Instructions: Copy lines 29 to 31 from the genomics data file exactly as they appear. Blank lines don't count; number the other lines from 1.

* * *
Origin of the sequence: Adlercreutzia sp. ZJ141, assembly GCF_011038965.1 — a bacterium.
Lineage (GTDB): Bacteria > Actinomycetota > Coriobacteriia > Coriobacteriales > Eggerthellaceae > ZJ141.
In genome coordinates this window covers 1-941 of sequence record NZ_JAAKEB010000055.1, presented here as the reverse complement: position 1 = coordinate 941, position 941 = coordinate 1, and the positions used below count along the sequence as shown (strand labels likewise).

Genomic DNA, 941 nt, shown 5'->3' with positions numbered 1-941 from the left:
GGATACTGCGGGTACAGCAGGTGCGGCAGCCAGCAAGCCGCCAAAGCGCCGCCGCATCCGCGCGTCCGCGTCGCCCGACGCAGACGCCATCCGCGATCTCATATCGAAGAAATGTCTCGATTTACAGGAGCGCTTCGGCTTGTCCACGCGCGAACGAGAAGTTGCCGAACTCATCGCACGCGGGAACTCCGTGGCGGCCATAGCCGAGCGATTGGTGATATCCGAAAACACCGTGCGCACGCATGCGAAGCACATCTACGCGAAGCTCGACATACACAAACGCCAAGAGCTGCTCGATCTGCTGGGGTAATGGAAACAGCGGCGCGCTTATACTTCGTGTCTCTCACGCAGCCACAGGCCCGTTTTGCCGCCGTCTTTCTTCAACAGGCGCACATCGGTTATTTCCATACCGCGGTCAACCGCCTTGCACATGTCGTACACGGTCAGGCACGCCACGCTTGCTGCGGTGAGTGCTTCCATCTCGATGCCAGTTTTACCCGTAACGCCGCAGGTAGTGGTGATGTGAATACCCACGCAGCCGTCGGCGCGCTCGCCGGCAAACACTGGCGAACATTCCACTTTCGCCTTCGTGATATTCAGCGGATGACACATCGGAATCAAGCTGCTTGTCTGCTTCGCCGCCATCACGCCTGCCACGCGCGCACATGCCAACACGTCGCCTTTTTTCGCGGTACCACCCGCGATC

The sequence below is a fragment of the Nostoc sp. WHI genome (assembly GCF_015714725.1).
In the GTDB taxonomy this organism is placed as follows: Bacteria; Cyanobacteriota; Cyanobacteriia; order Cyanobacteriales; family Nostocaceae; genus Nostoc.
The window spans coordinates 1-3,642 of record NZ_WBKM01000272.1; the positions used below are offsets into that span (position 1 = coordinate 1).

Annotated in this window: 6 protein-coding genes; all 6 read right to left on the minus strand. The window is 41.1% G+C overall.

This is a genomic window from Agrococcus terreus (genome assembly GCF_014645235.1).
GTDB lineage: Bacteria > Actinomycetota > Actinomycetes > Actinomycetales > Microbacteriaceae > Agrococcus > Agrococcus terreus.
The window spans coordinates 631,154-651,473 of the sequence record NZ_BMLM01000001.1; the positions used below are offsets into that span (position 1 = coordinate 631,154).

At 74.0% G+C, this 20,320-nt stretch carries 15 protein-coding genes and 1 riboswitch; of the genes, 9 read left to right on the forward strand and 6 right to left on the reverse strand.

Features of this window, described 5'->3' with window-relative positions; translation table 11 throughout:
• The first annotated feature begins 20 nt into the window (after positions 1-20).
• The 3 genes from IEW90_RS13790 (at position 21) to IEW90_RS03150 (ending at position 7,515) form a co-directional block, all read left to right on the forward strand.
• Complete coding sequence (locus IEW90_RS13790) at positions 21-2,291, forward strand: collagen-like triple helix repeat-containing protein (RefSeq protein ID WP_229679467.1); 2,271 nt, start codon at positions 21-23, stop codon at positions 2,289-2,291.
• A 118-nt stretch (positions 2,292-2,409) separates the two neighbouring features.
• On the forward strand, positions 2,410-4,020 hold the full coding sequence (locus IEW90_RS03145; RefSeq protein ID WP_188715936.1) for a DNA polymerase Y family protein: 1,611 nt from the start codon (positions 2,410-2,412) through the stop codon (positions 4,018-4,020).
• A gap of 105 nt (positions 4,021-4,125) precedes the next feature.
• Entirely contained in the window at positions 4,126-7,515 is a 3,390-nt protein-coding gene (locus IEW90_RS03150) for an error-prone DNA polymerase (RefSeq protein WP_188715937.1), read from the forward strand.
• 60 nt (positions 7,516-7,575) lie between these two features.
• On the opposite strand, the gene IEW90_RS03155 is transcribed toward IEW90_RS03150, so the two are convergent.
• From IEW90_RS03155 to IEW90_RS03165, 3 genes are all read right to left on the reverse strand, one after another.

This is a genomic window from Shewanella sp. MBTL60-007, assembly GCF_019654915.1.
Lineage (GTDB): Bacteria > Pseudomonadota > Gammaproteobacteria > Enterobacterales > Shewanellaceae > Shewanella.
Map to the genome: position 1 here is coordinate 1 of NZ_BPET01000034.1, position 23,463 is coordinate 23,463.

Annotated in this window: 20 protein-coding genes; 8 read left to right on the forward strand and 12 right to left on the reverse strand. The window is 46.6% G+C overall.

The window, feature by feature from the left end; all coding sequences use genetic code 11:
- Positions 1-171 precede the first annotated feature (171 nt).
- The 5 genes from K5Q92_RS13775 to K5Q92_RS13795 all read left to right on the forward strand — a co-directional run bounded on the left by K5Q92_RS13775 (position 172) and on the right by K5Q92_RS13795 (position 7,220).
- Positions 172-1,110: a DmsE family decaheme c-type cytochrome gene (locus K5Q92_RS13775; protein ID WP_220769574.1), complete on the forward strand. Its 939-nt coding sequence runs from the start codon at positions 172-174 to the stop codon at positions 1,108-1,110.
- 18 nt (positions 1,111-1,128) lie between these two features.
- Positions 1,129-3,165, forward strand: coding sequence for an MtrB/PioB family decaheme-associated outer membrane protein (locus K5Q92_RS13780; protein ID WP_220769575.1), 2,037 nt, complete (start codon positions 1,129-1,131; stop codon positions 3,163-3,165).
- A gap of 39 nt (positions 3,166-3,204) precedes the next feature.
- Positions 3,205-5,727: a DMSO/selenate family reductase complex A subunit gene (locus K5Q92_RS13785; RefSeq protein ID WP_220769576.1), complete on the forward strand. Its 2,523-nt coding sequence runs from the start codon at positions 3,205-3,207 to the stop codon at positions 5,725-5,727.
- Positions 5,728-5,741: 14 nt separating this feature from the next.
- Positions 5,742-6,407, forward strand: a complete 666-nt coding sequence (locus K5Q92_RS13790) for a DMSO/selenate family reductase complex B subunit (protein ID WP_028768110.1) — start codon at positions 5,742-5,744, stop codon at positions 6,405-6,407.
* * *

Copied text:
The window, feature by feature from the left end; all coding sequences use genetic code 11:
- Positions 1-171 precede the first annotated feature (171 nt).
- The 5 genes from K5Q92_RS13775 to K5Q92_RS13795 all read left to right on the forward strand — a co-directional run bounded on the left by K5Q92_RS13775 (position 172) and on the right by K5Q92_RS13795 (position 7,220).